around an area who's not supposed to be there, and are pretty quick to pick up and call whoever's farm it is."
Another concern, according to Howard van Dijk, emergency preparedness coordinator of Clemson University's Cooperative Extension Service, is the spread of contagious diseases that could threaten food safety or cripple agricultural production.
"Foot-and-mouth disease - that's the big one that really has us worried because that would hit cattle of all sorts, and other kinds of hoofed animals," he said. "It's highly contagious, and it would be very difficult to manage, to control, to get on top of."
Because foot-and-mouth disease is a pandemic in certain parts of the world, van Dijk said, all someone would have to do is bring a sample into the U.S. and release it in farms.
In 2002, Tom McGinn, assistant state veterinarian for North Carolina at the time, showed a computer simulation of what would happen if foot-and-mouth disease were deliberately and simultaneously released in five different sites across the country - within two weeks, the disease would have spread to 44 states and destroyed 48.5 million animals.
Also in 2001, McGinn said the United States collected intelligence data in Afghanistan that al Qaeda operatives explored ways of damaging the U.S. food supply.
"There were plans ongoing within those folks about seeing where agriculture of the U.S. was vulnerable," van Dijk said. "They had information there that was wide-open material. It would be knowledge that wouldn't be that hard to acquire."
Knowing this, van Dijk urged farmers and ranchers to take action.
"Install gates to your facility, put up those signs, restricting gates, know who's visiting your farm, be observant, see if there are people you don't know or strange folks coming by asking questions that don't really apply to day-to-day activities," van Dijk said. "Try to upgrade security for everybody - that goes for the whole process, up and down the whole food chain from the producer to the grocery store. The whole system needs to have tightened security everywhere."
Government agencies also must do their part to safeguard food production, Gillespie said.
"Certainly industry has to have a major role because they control [more than] 90 percent of the resources that go into our food systems," he added, "but they can't really do that without support from local, state and federal government agencies. Most certainly that's true as we begin to have a more global food supply. Now it's imperative that our federal, state and local agencies step up and try to improve security for the imported foods and food products."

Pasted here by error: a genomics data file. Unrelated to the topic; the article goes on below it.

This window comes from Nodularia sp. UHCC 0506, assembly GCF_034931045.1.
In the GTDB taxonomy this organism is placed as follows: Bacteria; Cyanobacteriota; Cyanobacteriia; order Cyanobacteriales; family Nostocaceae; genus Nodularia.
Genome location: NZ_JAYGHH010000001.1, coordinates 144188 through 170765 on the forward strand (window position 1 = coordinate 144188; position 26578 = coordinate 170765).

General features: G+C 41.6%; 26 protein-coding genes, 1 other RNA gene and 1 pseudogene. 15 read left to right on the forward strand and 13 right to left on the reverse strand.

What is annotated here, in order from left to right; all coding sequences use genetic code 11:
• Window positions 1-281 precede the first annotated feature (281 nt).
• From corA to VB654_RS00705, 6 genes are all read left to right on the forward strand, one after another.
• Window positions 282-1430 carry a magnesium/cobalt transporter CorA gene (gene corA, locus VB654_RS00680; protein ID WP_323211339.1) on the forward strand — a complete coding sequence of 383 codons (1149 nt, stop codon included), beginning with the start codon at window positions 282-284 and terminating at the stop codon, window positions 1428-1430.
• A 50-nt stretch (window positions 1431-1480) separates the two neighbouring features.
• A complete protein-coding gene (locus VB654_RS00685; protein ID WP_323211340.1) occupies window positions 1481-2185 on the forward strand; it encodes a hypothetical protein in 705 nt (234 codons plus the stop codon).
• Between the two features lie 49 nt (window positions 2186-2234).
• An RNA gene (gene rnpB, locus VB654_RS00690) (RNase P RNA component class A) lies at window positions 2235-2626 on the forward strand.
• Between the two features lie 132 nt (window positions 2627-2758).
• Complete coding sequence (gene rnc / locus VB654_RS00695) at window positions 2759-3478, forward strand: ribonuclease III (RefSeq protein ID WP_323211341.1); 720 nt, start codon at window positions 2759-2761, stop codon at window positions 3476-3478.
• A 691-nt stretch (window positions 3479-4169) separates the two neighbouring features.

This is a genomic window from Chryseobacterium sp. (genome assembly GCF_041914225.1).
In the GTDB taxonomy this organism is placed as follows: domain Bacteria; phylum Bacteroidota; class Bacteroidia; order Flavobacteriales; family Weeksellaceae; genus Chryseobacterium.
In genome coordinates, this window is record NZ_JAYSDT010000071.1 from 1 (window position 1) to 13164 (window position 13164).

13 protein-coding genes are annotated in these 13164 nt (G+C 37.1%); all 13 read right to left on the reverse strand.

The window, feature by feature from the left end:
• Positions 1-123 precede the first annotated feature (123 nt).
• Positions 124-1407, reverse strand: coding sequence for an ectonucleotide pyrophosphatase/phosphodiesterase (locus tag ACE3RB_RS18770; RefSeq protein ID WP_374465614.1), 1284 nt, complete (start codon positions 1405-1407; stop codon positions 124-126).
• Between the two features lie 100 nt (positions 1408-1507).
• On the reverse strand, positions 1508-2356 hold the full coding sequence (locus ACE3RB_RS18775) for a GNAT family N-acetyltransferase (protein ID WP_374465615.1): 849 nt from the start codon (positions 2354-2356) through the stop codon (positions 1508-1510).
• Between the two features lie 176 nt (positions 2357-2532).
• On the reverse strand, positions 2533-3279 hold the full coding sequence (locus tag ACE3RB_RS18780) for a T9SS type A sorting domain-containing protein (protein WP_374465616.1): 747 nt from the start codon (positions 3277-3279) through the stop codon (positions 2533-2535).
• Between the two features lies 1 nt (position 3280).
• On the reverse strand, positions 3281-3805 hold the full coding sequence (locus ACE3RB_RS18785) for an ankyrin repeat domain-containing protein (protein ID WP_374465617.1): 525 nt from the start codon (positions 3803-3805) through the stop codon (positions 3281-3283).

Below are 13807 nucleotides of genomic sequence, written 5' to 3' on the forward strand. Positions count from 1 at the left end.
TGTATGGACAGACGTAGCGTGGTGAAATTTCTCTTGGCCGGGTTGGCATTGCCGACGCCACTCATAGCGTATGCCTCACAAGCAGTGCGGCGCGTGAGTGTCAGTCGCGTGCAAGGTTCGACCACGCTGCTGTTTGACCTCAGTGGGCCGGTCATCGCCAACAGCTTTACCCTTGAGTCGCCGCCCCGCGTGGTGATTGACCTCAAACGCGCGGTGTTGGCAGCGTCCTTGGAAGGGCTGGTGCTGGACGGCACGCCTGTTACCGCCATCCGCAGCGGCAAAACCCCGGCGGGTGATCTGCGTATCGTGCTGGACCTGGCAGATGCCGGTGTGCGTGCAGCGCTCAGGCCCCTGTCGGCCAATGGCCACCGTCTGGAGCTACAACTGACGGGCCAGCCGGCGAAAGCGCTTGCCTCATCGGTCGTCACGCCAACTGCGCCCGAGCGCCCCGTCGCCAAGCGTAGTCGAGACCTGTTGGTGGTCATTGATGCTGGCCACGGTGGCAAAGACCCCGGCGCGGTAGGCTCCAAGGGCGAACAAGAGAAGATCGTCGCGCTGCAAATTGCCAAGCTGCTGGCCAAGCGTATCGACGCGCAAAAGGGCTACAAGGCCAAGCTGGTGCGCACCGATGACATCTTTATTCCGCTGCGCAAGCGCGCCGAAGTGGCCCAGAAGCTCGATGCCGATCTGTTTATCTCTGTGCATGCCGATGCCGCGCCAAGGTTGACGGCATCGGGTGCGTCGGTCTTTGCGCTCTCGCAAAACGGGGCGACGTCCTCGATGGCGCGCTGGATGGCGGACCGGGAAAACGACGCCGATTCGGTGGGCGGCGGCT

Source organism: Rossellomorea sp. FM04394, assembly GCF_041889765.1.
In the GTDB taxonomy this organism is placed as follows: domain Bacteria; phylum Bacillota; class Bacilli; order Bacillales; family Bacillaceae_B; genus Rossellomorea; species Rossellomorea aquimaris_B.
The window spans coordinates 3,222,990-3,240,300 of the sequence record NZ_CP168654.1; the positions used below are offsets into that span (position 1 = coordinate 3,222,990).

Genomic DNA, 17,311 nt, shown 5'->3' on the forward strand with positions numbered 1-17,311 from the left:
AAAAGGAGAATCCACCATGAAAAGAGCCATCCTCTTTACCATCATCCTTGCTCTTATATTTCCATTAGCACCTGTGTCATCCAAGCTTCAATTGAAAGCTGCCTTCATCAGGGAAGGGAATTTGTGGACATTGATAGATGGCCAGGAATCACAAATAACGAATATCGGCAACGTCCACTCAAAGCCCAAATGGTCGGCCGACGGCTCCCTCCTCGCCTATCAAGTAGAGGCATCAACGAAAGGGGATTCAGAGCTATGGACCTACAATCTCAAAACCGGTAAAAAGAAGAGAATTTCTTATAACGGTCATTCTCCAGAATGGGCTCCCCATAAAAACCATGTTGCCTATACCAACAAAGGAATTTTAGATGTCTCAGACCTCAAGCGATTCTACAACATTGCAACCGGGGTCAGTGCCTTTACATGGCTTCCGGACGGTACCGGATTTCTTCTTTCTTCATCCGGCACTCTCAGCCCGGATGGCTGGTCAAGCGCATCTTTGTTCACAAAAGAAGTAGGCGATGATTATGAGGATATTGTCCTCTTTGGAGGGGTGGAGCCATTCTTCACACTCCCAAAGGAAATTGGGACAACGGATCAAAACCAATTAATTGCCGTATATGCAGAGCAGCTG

Finch said he believes it's ultimately agriculture's responsibility to work closely with the state commissioners of agriculture or their counterparts across the nation.
But Jason Moats, program coordinator for the Fire Protection Training Division at Texas A&M's Extension Service, disagreed. Moats, who wrote Agroterrorism: A Guide for First Responders, said an agroterrorism event almost immediately becomes a national-level event.
"It's not accurate to say that it's a farmer or rancher issue. It's going to involve everyone in the community, from the local elected official, to the state veterinarian, to the animal, plant and health inspection service to deal with this," he said. "It's a national-level emergency. That's on the grandest scale."
If, for example, foot-and-mouth disease were introduced into the agriculture system, the disease would affect cattle, sheep, goats, pigs and other animals. International markets would quickly stop receiving food products from the entire U.S., said Moats, because blocking shipments on a regional basis would be difficult.
"The problem is, we have such a highly mobile animal population here in the U.S. that that may not be reasonable," he